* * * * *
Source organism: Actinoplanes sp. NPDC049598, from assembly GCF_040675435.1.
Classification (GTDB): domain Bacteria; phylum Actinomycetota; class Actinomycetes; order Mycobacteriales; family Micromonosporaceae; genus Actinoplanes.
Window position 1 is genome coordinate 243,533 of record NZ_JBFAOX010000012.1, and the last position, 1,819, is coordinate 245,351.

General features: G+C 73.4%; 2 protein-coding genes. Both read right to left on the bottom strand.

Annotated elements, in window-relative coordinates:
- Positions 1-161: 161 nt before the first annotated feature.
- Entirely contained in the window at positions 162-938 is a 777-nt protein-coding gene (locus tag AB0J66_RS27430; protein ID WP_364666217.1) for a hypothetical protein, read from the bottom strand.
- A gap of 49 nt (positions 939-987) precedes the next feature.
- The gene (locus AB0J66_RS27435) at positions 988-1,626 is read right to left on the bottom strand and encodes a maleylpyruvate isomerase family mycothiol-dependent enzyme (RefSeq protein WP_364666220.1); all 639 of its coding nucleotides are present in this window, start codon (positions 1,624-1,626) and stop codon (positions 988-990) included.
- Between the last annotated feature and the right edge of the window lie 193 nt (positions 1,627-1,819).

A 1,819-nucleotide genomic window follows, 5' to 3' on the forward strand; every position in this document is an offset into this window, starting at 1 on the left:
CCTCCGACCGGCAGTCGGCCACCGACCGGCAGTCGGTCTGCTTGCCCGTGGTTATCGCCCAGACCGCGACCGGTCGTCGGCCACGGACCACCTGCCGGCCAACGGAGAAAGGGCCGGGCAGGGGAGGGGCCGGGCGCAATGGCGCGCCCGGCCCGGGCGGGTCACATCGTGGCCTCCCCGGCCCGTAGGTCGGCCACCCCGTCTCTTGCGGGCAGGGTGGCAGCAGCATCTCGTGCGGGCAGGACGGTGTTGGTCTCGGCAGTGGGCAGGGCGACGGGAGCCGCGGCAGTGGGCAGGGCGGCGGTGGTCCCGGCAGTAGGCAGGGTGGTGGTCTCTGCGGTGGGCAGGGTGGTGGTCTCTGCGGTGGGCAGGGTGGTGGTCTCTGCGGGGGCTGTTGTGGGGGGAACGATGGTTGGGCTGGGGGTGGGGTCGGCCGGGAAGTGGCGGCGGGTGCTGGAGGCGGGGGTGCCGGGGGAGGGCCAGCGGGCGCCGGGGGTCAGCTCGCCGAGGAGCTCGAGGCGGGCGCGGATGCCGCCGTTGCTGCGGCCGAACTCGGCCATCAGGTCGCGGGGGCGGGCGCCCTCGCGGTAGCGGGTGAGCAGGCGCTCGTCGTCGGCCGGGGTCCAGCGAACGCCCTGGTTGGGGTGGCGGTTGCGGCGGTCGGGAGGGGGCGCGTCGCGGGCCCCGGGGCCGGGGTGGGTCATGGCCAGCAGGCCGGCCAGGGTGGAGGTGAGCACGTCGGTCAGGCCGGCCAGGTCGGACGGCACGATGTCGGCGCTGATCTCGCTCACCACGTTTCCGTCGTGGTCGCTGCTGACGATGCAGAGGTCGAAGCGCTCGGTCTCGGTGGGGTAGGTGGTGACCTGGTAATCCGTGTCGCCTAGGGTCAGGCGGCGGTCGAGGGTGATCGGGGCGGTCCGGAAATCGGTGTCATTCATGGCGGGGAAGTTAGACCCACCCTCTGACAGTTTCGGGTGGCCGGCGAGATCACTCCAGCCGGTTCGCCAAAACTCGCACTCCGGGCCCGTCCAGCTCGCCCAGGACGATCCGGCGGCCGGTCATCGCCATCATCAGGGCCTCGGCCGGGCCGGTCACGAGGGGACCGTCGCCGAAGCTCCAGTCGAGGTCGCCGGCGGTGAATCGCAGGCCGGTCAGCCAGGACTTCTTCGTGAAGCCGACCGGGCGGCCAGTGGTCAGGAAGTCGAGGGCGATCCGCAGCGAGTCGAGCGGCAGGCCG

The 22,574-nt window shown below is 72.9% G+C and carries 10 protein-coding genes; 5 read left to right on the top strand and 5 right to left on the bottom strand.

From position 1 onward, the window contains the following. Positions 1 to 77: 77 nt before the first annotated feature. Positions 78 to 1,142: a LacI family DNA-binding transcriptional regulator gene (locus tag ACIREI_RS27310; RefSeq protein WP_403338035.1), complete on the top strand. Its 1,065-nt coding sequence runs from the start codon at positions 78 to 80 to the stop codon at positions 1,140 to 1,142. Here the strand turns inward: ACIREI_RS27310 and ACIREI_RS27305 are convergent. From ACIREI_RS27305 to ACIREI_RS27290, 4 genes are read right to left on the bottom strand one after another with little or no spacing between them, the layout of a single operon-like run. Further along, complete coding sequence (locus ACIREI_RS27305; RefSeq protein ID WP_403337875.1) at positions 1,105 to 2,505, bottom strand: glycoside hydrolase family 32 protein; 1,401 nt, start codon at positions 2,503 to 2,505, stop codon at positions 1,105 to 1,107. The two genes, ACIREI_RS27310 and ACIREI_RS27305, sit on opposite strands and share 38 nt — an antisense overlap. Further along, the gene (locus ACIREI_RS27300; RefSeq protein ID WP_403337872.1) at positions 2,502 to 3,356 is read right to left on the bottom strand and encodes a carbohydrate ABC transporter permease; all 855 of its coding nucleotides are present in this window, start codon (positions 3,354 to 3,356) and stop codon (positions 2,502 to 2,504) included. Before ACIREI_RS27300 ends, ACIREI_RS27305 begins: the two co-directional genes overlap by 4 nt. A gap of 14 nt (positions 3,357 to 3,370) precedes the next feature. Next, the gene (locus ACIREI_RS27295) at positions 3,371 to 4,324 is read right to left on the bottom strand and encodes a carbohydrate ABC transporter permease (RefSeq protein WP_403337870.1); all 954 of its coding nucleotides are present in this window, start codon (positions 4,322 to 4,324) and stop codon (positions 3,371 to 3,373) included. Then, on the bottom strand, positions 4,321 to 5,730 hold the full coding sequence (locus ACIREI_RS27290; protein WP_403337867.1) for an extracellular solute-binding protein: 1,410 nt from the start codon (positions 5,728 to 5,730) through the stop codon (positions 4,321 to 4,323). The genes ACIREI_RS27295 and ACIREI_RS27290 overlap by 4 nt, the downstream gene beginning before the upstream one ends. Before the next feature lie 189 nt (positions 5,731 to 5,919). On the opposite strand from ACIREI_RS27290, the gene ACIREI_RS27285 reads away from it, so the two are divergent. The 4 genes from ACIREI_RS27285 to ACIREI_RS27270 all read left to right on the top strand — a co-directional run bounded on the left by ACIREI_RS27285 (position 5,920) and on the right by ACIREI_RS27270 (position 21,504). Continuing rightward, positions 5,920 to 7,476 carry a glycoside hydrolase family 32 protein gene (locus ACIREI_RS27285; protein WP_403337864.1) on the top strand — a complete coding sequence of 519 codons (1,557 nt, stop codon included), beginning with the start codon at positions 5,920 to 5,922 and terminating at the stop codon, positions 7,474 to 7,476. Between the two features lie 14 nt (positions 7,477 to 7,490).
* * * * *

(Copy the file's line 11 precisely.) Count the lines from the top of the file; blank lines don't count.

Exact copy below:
A 1,819-nucleotide genomic window follows, 5' to 3' on the forward strand; every position in this document is an offset into this window, starting at 1 on the left: